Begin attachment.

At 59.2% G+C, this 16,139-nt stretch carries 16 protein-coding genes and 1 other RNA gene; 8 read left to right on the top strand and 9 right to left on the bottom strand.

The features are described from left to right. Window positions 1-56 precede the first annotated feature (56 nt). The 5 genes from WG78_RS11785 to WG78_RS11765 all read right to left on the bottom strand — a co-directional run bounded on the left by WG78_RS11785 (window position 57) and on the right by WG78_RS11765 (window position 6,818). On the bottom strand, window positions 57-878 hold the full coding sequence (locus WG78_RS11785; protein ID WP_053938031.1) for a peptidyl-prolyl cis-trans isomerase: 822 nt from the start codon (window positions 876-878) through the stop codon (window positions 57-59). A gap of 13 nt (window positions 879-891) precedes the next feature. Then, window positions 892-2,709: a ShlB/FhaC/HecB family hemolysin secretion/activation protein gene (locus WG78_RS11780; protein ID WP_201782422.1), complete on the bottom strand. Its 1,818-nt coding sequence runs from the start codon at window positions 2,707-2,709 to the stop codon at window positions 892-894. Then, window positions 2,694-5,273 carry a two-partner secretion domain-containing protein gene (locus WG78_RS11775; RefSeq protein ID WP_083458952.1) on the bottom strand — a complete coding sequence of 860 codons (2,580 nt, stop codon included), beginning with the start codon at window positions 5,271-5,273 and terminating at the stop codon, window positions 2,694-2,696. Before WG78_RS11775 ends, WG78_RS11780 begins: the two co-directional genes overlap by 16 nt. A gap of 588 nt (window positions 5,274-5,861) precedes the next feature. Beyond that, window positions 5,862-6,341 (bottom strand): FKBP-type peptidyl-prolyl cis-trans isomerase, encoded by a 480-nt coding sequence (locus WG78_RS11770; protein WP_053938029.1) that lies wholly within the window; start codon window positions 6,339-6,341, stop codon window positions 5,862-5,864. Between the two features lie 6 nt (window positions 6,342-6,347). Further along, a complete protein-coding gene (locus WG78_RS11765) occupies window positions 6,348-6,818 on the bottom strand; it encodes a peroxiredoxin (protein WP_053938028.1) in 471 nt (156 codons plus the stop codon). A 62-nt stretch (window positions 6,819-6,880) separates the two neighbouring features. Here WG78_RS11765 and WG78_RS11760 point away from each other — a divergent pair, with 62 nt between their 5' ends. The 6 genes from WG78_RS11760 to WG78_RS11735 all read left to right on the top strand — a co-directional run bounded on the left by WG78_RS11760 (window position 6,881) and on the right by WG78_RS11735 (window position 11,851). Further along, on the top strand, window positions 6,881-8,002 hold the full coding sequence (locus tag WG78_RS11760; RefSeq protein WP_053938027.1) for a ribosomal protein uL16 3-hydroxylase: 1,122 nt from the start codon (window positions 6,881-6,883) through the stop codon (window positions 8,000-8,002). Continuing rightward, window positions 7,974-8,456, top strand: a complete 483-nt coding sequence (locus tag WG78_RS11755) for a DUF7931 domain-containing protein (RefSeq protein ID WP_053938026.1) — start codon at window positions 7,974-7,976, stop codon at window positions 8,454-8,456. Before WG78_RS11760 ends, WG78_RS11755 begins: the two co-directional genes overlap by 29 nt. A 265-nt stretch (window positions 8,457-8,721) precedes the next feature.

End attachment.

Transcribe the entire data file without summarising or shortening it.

At 59.2% G+C, this 16,139-nt stretch carries 16 protein-coding genes and 1 other RNA gene; 8 read left to right on the top strand and 9 right to left on the bottom strand.

The features are described from left to right. Window positions 1-56 precede the first annotated feature (56 nt). The 5 genes from WG78_RS11785 to WG78_RS11765 all read right to left on the bottom strand — a co-directional run bounded on the left by WG78_RS11785 (window position 57) and on the right by WG78_RS11765 (window position 6,818). On the bottom strand, window positions 57-878 hold the full coding sequence (locus WG78_RS11785; protein ID WP_053938031.1) for a peptidyl-prolyl cis-trans isomerase: 822 nt from the start codon (window positions 876-878) through the stop codon (window positions 57-59). A gap of 13 nt (window positions 879-891) precedes the next feature. Then, window positions 892-2,709: a ShlB/FhaC/HecB family hemolysin secretion/activation protein gene (locus WG78_RS11780; protein ID WP_201782422.1), complete on the bottom strand. Its 1,818-nt coding sequence runs from the start codon at window positions 2,707-2,709 to the stop codon at window positions 892-894. Then, window positions 2,694-5,273 carry a two-partner secretion domain-containing protein gene (locus WG78_RS11775; RefSeq protein ID WP_083458952.1) on the bottom strand — a complete coding sequence of 860 codons (2,580 nt, stop codon included), beginning with the start codon at window positions 5,271-5,273 and terminating at the stop codon, window positions 2,694-2,696. Before WG78_RS11775 ends, WG78_RS11780 begins: the two co-directional genes overlap by 16 nt. A gap of 588 nt (window positions 5,274-5,861) precedes the next feature. Beyond that, window positions 5,862-6,341 (bottom strand): FKBP-type peptidyl-prolyl cis-trans isomerase, encoded by a 480-nt coding sequence (locus WG78_RS11770; protein WP_053938029.1) that lies wholly within the window; start codon window positions 6,339-6,341, stop codon window positions 5,862-5,864. Between the two features lie 6 nt (window positions 6,342-6,347). Further along, a complete protein-coding gene (locus WG78_RS11765) occupies window positions 6,348-6,818 on the bottom strand; it encodes a peroxiredoxin (protein WP_053938028.1) in 471 nt (156 codons plus the stop codon). A 62-nt stretch (window positions 6,819-6,880) separates the two neighbouring features. Here WG78_RS11765 and WG78_RS11760 point away from each other — a divergent pair, with 62 nt between their 5' ends. The 6 genes from WG78_RS11760 to WG78_RS11735 all read left to right on the top strand — a co-directional run bounded on the left by WG78_RS11760 (window position 6,881) and on the right by WG78_RS11735 (window position 11,851). Further along, on the top strand, window positions 6,881-8,002 hold the full coding sequence (locus tag WG78_RS11760; RefSeq protein WP_053938027.1) for a ribosomal protein uL16 3-hydroxylase: 1,122 nt from the start codon (window positions 6,881-6,883) through the stop codon (window positions 8,000-8,002). Continuing rightward, window positions 7,974-8,456, top strand: a complete 483-nt coding sequence (locus tag WG78_RS11755) for a DUF7931 domain-containing protein (RefSeq protein ID WP_053938026.1) — start codon at window positions 7,974-7,976, stop codon at window positions 8,454-8,456. Before WG78_RS11760 ends, WG78_RS11755 begins: the two co-directional genes overlap by 29 nt. A 265-nt stretch (window positions 8,457-8,721) precedes the next feature.